Personally, the only Algol programming I have ever done was on paper, thus the curiosity.

I know I didn't answer your question, but just wanted to clear this. Algol was a little "beofre my time".


My first programming experience was on a Burroughs B5500 owned by Northern Natural Gas Company starting in 1970. I started out in COBOL but switched to ALGOL (actually used both) when they needed additional support for a large Oil & Gas Lease Information system that was written almost entirely in ALGOL. At the time there were two programming departments, Business Systems and Scientific Computing. The Scientific Computing department programmed in ALGOL and FORTRAN while the Business Systems department was mostly COBOL with a smattering of ALGOL. Northern advanced from the B5500 to B6500, B6700, B6900, B7800, and B7900 while I was there. I eventually transferred to the Technical Support department and got into making and supporting MCP patches to customize the system for Northern's needs. That was fun!

Short answer to the question. Yes. Northern had a number of application systems written in ALGOL. Of course it was Burrough's version of ALGOL (extended ALGOL).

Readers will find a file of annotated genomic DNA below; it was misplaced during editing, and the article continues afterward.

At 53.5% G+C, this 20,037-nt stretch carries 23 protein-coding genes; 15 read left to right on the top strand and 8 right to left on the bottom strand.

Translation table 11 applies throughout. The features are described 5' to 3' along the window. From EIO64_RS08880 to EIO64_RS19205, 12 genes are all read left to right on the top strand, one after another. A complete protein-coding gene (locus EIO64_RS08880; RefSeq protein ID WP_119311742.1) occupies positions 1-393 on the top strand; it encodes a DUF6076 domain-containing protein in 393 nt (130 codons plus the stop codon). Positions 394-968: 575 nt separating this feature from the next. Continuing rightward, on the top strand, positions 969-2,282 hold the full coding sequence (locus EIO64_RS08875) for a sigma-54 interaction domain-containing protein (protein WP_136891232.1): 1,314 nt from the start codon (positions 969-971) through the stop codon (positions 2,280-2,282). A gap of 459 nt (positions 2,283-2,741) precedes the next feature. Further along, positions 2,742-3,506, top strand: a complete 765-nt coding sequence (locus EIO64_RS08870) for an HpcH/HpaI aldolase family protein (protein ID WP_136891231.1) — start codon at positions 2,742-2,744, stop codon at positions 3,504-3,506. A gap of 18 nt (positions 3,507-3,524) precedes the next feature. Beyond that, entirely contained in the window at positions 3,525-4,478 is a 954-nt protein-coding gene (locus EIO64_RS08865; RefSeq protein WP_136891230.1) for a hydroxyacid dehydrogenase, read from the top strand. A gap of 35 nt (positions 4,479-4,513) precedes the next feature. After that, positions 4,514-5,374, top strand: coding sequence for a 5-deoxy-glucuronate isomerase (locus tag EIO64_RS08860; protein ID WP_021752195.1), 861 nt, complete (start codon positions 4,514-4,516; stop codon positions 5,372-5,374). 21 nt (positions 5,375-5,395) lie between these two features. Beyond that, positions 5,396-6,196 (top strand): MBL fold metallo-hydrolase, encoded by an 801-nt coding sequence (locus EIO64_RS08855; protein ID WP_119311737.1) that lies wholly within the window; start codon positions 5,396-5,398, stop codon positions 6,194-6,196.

Burroughs B5500 Extended Algol was used heavily for research in astrophysics, linguistics, and statistics at my university (Monash University, Australia) in the late 60s. It was also used in commercial applications that helped pay the bills for the computer center.

As I write this I am running Algol programs in the latest release of the Burroughs B5500 emulator from the team at retro-b5500 in Tasmania. The emulator runs entirely in the browser and faithfully models the processors, disks, tapes, card readers, line printers, card punches and datacom gear!

You can read about the project at http://retro-b5500.blogspot.com/ and http://code.google.com/p/retro-b5500 and you can write Algol programs for arguably the finest Algol machine ever made (except perhaps its successor the B6700.)